Since the early 1960s, super powerful spy satellites have been the stuff of the military and intelligence communities. Now two U.S. companies have launched commercial imaging satellites that offer the same sort of space-based images of the Earth to the public. One of these companies, GeoEye of Dulles, Va., launched a multi-million dollar satellite last year, and it's the highest-resolution commercial imaging satellite in the world.
From its vantage point of 425 miles in space, the 4,300-pound GeoEye-1 satellite orbits the Earth and focuses its powerful lens on the surface below, snapping electronic images that can resolve objects on the ground as small as 41 cm across (16 inches). That's approximately the size of home plate on a baseball diamond. These images are typically processed and sold to the military for mapping and to companies like Google, which makes them available to the public through its platform Google Earth. (Because of federal regulations, the publicly-available images are slightly lower resolution -- approximately 50 cm).
In Baltimore at next week's CLEO/IQEC, GeoEye's Systems Engineering Director Michael Madden will describe some of the satellite's key features, such as the fact that it's the first commercial satellite with military-grade star trackers, which along with GPS makes the imagery from the satellite very accurate -- an important aspect for making precise maps. He will also preview the satellite GeoEye-2, which is expected to be launched around 2012 and would have a ground resolution twice as fine as GeoEye-1.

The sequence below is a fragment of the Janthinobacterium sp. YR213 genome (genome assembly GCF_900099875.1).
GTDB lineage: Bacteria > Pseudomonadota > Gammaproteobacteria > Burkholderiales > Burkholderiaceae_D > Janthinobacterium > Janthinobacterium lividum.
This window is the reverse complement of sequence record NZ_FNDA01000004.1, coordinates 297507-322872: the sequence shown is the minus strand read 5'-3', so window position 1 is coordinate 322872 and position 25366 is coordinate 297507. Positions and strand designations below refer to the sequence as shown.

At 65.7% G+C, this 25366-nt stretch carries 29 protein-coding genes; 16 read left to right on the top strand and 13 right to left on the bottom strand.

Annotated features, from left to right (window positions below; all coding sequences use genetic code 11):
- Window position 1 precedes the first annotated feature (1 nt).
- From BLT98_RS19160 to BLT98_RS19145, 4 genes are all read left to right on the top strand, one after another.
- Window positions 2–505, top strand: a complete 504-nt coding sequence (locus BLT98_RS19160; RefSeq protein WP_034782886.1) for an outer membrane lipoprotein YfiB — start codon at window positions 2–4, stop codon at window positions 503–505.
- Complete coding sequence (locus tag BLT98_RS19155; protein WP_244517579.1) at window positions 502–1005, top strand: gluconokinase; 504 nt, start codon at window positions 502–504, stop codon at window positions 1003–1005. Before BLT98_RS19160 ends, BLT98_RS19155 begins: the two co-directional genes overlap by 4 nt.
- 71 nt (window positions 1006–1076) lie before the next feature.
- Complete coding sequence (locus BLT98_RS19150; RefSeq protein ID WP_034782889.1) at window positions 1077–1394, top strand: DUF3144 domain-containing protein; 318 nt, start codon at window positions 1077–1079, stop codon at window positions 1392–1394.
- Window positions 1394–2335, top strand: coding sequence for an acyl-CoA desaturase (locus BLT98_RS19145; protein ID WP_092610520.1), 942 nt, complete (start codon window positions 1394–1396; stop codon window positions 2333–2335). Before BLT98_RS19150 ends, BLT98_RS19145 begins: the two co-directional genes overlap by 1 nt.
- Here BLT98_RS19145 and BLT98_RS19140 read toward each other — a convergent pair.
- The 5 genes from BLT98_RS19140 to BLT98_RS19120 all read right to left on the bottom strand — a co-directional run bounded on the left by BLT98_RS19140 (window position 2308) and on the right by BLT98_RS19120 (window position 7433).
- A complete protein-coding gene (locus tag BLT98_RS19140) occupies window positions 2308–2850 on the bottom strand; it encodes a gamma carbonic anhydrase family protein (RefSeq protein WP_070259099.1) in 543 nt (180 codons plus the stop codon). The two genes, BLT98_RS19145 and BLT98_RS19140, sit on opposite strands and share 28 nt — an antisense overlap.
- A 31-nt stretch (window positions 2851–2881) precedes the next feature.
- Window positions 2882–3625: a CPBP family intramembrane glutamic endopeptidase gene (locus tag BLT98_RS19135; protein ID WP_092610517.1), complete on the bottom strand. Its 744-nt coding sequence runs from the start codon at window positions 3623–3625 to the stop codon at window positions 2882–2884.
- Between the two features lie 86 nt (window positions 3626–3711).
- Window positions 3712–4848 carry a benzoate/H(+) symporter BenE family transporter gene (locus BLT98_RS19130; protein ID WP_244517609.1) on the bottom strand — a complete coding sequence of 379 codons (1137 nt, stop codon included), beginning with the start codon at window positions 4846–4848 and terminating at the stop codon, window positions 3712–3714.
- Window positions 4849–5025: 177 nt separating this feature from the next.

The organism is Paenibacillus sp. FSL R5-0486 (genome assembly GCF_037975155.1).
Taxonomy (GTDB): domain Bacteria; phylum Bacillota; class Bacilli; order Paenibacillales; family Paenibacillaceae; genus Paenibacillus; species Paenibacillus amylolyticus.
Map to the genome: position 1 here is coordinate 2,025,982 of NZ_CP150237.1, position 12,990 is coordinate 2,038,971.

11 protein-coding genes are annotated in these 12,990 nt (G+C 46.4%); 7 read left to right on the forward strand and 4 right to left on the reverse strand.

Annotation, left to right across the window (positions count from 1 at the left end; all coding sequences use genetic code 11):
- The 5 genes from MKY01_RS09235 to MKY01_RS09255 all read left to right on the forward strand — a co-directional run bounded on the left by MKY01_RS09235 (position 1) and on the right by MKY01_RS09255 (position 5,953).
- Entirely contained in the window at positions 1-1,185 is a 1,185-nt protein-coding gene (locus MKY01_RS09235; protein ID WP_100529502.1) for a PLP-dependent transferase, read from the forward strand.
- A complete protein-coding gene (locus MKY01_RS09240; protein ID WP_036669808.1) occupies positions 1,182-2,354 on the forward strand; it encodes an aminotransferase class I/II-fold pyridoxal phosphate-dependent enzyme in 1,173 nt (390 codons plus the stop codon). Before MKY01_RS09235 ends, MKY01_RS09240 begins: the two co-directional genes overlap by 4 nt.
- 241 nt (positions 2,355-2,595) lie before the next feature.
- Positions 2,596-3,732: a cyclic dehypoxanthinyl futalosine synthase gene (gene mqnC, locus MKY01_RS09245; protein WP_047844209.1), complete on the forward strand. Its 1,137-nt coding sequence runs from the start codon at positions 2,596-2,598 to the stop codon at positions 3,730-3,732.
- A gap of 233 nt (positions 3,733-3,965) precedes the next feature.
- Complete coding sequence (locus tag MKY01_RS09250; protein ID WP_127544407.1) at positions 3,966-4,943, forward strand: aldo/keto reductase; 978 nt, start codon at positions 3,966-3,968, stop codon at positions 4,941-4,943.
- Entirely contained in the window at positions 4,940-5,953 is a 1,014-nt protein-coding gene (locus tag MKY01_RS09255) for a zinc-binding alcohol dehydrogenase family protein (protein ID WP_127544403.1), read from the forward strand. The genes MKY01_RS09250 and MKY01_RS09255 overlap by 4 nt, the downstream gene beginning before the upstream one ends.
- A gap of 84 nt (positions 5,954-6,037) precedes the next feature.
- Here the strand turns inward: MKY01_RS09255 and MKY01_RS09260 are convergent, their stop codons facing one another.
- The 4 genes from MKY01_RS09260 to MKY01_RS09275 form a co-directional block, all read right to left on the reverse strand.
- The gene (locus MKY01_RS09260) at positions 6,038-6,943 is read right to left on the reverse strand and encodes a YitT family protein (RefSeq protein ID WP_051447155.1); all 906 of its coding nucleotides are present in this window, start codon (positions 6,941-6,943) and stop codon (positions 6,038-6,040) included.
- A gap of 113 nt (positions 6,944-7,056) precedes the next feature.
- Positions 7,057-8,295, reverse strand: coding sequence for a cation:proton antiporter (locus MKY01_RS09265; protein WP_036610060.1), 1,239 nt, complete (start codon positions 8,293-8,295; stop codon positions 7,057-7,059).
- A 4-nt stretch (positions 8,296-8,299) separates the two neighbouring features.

These powerful public eyes in the sky have already had an impact. Madden says for instance, a researcher at the University of California, San Diego is using satellite imagery to search for the tomb of Genghis Khan in Mongolia. A few months ago, one of the enduring photos taken during U.S. President Barack Obama's inauguration was the image captured by GeoEye-1 of the National Mall in Washington, D.C., which showed throngs of people crowded together. In March 2009, the GeoEye-1 satellite captured a close-up image of a North Korean missile sitting on the launch pad just 25 minutes before launch. GeoEye-1 also provided a look at the annual Cherry Blossom Festival held in Washington, D.C. From the space photo, details were clear enough to resolve individual trees, ripples on the Potomac River, and people and cars crowded along the Tidal Basin, the area in downtown Washington, D.C. where the festival takes place.
This research is scheduled to be presented during the 2009 Conference on Lasers and Electro-Optics/International Quantum Electronics Conference (CLEO/IQEC) May 31 to June 5 at the Baltimore Convention Center in Baltimore.
Materials provided by Optical Society of America. Note: Content may be edited for style and length.
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